Holding press conferences over Zoom is still a reality as the COVID-19 pandemic persists. While that’s not the way any media would prefer to cover such events, it does allow reporters to do their work from home. (Sometimes, even from bed.) And sometimes, especially for parents of young ones, that is absolutely necessary.

We saw a great example of that Wednesday while Alabama coach Nick Saban held his weekly presser. The Athletic’s beat reporter Aaron Suttles had to stay home with his baby son while his wife was working. In a twist on “Bring Your Son to Work Day,” Suttles held his child as he asked Saban a question about Henry To’oTo’o and the linebacker adapting to the Alabama scheme in his first year with the Crimson Tide after transferring from Tennessee.

It was probably a good question and Saban might have offered an insightful answer. But the coach couldn’t ignore Suttles’ baby taking part in the press conference. Look at that kid; he’s adorable! (And he just had a birthday, progressing from infant to toddler.)

“This is the best behavior I’ve seen you on since I’ve been here,” Saban said with a wry smile. “If this is the way it’s going to be, I’d like for him to be there all the time.”

Suttles apologized twice for having his baby with him and yes, that created an unusual situation. But he shouldn’t have apologized for being a dad. (Saban even said so!) For one thing, it could’ve been worse if he left his son in a crib or play pen nearby and the kid started crying for attention. Holding him obviously kept the baby settled down and well behaved. What a good baby!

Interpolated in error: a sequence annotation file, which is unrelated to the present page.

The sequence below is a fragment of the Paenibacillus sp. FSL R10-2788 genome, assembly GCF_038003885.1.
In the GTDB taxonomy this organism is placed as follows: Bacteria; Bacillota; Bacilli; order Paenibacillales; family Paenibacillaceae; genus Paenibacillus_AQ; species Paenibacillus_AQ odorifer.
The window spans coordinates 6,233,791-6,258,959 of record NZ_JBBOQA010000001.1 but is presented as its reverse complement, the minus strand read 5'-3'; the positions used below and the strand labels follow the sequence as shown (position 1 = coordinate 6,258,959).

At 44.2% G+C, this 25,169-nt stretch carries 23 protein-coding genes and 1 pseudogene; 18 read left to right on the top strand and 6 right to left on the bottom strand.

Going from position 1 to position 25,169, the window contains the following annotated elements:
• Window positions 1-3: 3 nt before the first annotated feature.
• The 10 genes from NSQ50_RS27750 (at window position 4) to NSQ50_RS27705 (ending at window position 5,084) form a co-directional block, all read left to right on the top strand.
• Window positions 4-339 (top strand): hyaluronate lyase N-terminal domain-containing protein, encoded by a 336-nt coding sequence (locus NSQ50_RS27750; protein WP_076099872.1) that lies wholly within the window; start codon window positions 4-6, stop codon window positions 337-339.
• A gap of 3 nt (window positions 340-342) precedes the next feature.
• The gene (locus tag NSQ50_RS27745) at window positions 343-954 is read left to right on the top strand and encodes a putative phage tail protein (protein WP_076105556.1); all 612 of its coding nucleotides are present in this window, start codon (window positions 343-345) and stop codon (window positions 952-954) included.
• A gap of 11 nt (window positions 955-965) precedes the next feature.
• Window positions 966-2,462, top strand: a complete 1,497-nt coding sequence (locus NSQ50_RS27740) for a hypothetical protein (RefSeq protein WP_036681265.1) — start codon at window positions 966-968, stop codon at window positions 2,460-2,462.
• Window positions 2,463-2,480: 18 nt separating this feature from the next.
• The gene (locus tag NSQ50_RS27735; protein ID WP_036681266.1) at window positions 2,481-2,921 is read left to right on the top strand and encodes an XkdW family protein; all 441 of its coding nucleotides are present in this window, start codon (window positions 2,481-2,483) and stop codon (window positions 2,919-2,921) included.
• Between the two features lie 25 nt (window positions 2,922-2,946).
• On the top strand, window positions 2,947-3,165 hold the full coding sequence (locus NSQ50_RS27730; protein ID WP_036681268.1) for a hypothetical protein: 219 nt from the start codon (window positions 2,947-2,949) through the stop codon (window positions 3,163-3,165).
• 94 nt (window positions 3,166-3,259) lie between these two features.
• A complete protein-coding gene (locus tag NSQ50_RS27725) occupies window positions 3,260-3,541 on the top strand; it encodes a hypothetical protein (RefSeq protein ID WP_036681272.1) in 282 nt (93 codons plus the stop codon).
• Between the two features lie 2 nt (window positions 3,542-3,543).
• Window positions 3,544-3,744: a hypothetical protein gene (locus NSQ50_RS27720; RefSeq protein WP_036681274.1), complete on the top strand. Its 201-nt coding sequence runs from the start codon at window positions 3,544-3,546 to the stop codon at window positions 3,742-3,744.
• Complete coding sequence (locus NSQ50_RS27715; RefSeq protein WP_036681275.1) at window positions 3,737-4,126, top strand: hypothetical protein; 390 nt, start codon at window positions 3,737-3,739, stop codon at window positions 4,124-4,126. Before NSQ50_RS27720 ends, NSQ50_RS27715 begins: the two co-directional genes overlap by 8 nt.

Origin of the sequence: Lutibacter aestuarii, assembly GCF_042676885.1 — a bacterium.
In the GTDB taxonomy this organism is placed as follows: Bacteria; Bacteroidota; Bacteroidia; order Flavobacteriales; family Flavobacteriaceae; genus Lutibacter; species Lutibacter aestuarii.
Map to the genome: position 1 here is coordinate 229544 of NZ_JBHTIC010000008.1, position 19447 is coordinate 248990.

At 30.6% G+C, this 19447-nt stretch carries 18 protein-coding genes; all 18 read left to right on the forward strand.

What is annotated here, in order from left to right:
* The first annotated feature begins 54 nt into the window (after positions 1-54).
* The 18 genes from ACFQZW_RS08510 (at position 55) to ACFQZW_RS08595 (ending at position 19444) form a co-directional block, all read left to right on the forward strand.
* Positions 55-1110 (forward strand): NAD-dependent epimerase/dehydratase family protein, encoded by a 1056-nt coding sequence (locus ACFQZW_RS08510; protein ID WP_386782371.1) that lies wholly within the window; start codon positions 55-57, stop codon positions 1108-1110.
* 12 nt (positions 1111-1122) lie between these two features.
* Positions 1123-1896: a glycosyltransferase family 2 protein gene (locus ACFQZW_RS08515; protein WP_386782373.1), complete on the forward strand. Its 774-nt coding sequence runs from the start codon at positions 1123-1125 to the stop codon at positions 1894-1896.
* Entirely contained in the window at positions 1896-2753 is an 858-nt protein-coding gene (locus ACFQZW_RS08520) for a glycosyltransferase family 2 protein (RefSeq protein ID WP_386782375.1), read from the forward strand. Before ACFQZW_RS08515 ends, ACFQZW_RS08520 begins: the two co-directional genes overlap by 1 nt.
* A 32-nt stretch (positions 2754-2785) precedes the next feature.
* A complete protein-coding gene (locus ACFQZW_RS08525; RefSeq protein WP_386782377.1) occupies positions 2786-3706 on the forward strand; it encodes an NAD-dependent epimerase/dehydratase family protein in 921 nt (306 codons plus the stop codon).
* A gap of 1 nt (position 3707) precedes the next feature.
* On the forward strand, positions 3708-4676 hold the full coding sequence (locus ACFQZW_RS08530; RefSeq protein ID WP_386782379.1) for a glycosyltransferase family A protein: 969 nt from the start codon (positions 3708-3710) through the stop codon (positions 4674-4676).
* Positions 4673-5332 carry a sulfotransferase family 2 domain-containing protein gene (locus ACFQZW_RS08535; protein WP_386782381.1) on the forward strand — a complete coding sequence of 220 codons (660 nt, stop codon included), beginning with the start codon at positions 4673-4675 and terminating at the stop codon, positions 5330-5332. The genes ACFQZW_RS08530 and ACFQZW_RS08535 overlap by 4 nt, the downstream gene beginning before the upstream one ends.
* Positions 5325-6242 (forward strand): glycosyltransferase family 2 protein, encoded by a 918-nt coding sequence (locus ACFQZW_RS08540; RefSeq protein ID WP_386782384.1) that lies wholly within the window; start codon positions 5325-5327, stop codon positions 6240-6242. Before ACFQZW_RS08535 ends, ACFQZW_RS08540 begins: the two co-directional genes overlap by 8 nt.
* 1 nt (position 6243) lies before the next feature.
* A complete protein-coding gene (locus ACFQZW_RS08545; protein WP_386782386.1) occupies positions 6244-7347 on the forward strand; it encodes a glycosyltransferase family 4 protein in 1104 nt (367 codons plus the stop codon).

Or perhaps the kid was so in awe of Coach Saban that he knew not to make any noise. If the child had asked a question, would he have addressed Saban by “Coach” or “Nick”? (Remember when Birmingham TV anchor Rich Karle made that a thing?) But maybe just don’t let the kid face Saban at halftime.

As Saban alluded to, Suttles has covered the Crimson Tide for more than a decade for the Tuscaloosa News and The Athletic. He also attended the University of Alabama and presumably covered the football program as a student reporter.

But really, what this moment gave us was a nice bit of humanity in what can often be a contentious relationship between coach and media.

Sure, there has to be some familiarity with reporters who have covered the team for as long as Suttles has, creating a workplace dynamic. It’s nice to see real life make an appearance in a press conference setting as well. Many of the people involved have families and considerations outside of work and it was gratifying to see Saban acknowledge that.

Yet it would be even funnier if Saban had a baby bottle on his podium next week alongside those Coca-Cola and Dasani bottles.


About Ian Casselberry

Ian is a writer, editor, and podcaster. You can find his work at Awful Announcing and The Comeback. He's written for Sports Illustrated, Yahoo Sports, MLive, Bleacher Report, and SB Nation.